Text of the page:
The year is 1991, and notorious drug kingpin Pablo Escobar is on the run. At his wits’ end and out of options, he makes a deal with Colombian authorities to turn himself in. There is one condition, though. He gets to build the jail himself.
Dubbed La Catedral, Escobar’s palatial prison came complete with a soccer pitch, sauna, multiple bars. It had an industrial kitchen that served everything from stuffed turkey to caviar.
So how does Escobar’s ingenious incarceration connect to the resumption of the NHL playoffs, starting tonight? Obviously, no one is equating pro hockey players with Colombian drug lords. However, to ensure player safety during the COVID-19 pandemic, NHL commissioner Gary Bettman has built two La Catedral-esque setups of his own. One is in Edmonton, the other in Toronto.
But Boston Bruins winger Brad Marchand did make those comments in a press conference (YouTube above), about how he feels like he’s in jail. Really Brad? He was chuckling as he was saying it. Bettman’s bubbles have both the safety of the public and players in mind.
The bubbles are built not just to keep the public out, but also to keep the players in. Yes, being away from family is tough. The two NHL bubbles boast a host of amenities to make the players’ time away from home as comfortable as possible. Let’s run down a list of what luxuries will be afforded to the NHL’s remaining 16 bubble teams.
NHL playoff “bubble” cities: The hotels
In Toronto, the NHL’s Eastern Conference teams are split between two hotels that couldn’t be further apart in age. But they offer similar luxury lifestyle experiences.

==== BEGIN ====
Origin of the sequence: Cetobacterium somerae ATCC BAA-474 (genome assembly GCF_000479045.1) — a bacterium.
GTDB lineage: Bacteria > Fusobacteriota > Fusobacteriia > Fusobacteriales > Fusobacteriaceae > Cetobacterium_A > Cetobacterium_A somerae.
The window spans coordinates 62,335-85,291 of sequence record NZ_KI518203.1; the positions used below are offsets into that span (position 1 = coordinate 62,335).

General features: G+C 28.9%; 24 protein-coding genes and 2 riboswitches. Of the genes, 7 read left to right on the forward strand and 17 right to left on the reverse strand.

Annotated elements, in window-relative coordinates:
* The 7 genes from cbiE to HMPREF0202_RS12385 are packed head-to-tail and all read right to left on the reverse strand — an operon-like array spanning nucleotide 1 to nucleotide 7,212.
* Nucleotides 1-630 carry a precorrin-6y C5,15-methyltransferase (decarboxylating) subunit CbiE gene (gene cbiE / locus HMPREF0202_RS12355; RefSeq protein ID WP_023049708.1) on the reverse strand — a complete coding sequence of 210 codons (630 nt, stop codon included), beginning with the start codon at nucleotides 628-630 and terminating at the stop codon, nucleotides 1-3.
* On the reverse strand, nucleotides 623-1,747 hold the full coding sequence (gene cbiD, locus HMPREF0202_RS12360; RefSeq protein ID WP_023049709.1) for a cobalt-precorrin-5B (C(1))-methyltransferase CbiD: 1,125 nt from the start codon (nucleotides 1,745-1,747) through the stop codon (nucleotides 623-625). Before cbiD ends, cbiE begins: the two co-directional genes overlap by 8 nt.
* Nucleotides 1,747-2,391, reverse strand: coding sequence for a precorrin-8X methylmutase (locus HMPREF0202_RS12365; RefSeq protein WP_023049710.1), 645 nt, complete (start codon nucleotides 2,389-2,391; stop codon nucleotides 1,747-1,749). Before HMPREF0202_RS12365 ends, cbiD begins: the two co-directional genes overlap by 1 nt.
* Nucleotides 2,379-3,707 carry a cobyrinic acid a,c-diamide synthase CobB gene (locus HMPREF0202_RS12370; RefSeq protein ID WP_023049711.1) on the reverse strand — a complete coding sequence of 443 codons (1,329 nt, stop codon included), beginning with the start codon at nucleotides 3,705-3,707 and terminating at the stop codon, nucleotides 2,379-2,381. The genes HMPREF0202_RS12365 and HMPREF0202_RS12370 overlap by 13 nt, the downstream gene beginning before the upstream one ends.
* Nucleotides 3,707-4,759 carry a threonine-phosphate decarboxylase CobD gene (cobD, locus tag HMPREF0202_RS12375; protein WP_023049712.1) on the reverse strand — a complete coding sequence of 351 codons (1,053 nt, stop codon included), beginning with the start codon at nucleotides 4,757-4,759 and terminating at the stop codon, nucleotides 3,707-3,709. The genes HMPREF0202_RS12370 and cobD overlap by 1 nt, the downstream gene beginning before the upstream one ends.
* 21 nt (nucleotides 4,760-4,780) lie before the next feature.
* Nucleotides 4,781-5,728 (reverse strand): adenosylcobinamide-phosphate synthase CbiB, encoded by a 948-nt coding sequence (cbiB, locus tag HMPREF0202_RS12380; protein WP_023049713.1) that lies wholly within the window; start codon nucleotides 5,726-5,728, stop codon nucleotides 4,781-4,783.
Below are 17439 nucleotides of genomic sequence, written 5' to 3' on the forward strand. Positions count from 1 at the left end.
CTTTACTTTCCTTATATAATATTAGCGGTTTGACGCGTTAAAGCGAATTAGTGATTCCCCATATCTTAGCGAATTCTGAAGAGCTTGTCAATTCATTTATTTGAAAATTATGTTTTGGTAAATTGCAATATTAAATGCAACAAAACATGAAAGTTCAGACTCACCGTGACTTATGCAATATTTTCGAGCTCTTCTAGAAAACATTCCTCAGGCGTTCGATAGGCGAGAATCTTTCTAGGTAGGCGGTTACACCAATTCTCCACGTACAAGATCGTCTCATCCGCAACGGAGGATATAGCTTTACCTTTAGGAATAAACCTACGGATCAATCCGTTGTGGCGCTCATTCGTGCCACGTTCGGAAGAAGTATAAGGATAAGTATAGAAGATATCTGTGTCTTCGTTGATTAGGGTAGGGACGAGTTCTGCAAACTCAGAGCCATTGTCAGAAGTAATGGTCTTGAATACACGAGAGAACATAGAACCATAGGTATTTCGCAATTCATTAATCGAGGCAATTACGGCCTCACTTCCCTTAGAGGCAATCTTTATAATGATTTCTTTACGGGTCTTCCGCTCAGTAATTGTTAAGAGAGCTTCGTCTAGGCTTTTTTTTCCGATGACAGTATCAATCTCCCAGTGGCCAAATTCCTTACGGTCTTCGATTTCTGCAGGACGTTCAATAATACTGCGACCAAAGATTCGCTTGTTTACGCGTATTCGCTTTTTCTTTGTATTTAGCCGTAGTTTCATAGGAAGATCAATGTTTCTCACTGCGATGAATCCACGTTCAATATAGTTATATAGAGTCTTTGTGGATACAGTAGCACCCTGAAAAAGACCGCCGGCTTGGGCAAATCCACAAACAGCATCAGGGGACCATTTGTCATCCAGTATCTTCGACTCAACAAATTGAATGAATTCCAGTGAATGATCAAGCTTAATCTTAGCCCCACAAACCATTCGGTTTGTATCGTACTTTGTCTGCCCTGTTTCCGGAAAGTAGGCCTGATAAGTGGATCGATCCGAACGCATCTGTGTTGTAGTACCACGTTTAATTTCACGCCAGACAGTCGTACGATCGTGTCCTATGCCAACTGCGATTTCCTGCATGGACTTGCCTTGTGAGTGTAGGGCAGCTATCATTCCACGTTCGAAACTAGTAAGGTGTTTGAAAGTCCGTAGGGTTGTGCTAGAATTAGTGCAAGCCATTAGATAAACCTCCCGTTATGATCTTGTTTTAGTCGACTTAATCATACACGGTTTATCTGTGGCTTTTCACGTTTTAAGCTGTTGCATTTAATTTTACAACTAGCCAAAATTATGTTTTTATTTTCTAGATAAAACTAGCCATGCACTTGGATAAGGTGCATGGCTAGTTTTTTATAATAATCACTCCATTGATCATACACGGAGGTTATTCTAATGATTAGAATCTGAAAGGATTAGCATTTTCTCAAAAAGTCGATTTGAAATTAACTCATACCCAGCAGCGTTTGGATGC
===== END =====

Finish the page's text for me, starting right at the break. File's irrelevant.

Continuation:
When it first opened its doors in 1929, the Fairmont Royal York hotel (top image) in downtown Toronto held the distinction of being the tallest building in the British Empire. Although it is now dwarfed by the many condominiums and office towers that surround it, the Royal York remains a marquee hotel in Toronto for high-class visitors.
Guerlain Spa meets the NHL
Hotel X is trying to change that. Completed in 2018, the latest addition to Exhibition Place comes complete with indoor tennis courts and a rooftop pool. It has a built-in Guerlain Spa location that represents the French luxury brand’s first entrance into the Canadian market.
As one might expect, both hotels are exclusively occupied by the NHL over the span of the truncated season, and now the NHL playoffs. Both the Royal York’s patio deck and Hotel X’s events plaza are open for the players to get out for the fresh air.
In Edmonton, players are located in four hotels, all within walking distance of Rogers Place. There is a central events plaza for team outings. The four hotels hosting players are the JW Marriott, Delta, Sutton Place and The Matrix.
NHL playoff “bubble” cities: The food
Anybody who’s stayed at your average hotel knows the standard continental breakfast fare can get a little gruesome. Hockey’s best won’t be dealing with anything close to hours-old boiled eggs anytime soon.
In Toronto, there are 14 “on-site diverse restaurants, bars, pubs, and coffee shops” that will surely be stocked with everything the pros need to keep going.
The Carolina Hurricane’s Nino Niederreiter gave fans a glimpse of the breakfast offerings. Not a lot of $3 fast food breakfast sandwiches here. Bountiful platters of fruit and meat, along with an omelette station, await the NHL’s stars.
A lot of the food provided for those staying at Hotel X will be from @TheFoodDudesTO and Honeycomb Hospitality. For those familiar with Toronto that could included restaurants like Baro, Dasha and many other top Toronto spots. https://t.co/8zjnpLgBv4